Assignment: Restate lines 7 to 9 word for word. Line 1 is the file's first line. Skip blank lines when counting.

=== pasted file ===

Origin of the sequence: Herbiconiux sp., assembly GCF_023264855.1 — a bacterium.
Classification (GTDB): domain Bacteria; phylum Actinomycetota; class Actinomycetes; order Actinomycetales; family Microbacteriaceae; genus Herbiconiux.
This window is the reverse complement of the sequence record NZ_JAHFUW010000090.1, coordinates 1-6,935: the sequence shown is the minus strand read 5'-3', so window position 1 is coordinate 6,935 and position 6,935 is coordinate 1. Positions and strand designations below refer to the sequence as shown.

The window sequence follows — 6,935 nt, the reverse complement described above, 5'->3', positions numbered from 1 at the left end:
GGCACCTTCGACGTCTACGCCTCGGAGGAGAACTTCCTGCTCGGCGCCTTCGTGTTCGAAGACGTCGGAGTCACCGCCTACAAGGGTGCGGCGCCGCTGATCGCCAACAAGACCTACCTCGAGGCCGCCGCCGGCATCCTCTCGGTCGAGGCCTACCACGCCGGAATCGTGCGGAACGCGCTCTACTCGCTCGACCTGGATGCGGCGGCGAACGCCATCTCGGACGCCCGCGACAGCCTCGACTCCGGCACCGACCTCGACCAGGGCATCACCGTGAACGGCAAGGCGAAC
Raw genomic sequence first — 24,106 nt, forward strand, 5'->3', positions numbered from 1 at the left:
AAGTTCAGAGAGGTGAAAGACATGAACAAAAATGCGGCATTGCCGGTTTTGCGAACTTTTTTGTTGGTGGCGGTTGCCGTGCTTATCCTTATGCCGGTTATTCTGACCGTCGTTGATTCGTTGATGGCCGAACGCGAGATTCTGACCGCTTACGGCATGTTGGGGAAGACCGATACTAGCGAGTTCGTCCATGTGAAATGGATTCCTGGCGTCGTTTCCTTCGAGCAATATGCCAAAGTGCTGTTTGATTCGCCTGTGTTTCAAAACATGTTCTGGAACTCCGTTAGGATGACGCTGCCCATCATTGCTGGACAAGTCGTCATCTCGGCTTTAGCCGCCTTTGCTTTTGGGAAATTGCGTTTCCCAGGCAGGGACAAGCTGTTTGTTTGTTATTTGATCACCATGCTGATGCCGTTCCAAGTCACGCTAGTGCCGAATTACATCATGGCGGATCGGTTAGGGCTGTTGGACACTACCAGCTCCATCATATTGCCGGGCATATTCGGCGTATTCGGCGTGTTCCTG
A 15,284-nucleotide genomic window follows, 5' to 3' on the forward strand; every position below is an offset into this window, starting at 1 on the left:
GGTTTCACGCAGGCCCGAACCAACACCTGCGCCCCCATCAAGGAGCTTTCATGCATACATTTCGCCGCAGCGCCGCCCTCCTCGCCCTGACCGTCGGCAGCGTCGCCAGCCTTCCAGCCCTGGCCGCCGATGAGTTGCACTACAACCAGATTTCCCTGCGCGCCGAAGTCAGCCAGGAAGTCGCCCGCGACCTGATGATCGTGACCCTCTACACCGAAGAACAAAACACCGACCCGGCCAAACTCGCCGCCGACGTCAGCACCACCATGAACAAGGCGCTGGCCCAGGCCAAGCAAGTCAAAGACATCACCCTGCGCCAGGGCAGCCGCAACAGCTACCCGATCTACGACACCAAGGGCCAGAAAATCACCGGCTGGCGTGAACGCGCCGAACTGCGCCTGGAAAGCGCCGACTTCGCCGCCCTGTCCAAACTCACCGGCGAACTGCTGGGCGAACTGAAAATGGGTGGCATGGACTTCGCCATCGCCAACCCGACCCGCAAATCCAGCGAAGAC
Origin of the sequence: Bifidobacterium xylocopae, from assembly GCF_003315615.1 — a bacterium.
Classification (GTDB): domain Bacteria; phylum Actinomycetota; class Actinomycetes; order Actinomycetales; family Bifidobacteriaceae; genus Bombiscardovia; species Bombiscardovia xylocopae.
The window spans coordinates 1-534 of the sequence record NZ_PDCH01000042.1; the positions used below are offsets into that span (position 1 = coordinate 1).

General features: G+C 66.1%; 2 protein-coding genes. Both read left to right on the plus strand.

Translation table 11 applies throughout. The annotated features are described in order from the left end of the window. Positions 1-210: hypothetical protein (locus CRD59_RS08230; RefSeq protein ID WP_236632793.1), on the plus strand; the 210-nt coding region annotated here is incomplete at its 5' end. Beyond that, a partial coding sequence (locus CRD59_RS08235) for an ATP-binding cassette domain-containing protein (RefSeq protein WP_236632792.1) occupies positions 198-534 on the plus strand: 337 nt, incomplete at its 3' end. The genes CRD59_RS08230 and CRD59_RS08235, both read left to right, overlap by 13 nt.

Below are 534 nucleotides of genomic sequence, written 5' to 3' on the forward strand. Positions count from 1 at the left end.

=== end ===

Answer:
AAGTTCAGAGAGGTGAAAGACATGAACAAAAATGCGGCATTGCCGGTTTTGCGAACTTTTTTGTTGGTGGCGGTTGCCGTGCTTATCCTTATGCCGGTTATTCTGACCGTCGTTGATTCGTTGATGGCCGAACGCGAGATTCTGACCGCTTACGGCATGTTGGGGAAGACCGATACTAGCGAGTTCGTCCATGTGAAATGGATTCCTGGCGTCGTTTCCTTCGAGCAATATGCCAAAGTGCTGTTTGATTCGCCTGTGTTTCAAAACATGTTCTGGAACTCCGTTAGGATGACGCTGCCCATCATTGCTGGACAAGTCGTCATCTCGGCTTTAGCCGCCTTTGCTTTTGGGAAATTGCGTTTCCCAGGCAGGGACAAGCTGTTTGTTTGTTATTTGATCACCATGCTGATGCCGTTCCAAGTCACGCTAGTGCCGAATTACATCATGGCGGATCGGTTAGGGCTGTTGGACACTACCAGCTCCATCATATTGCCGGGCATATTCGGCGTATTCGGCGTGTTCCTG
A 15,284-nucleotide genomic window follows, 5' to 3' on the forward strand; every position below is an offset into this window, starting at 1 on the left:
GGTTTCACGCAGGCCCGAACCAACACCTGCGCCCCCATCAAGGAGCTTTCATGCATACATTTCGCCGCAGCGCCGCCCTCCTCGCCCTGACCGTCGGCAGCGTCGCCAGCCTTCCAGCCCTGGCCGCCGATGAGTTGCACTACAACCAGATTTCCCTGCGCGCCGAAGTCAGCCAGGAAGTCGCCCGCGACCTGATGATCGTGACCCTCTACACCGAAGAACAAAACACCGACCCGGCCAAACTCGCCGCCGACGTCAGCACCACCATGAACAAGGCGCTGGCCCAGGCCAAGCAAGTCAAAGACATCACCCTGCGCCAGGGCAGCCGCAACAGCTACCCGATCTACGACACCAAGGGCCAGAAAATCACCGGCTGGCGTGAACGCGCCGAACTGCGCCTGGAAAGCGCCGACTTCGCCGCCCTGTCCAAACTCACCGGCGAACTGCTGGGCGAACTGAAAATGGGTGGCATGGACTTCGCCATCGCCAACCCGACCCGCAAATCCAGCGAAGAC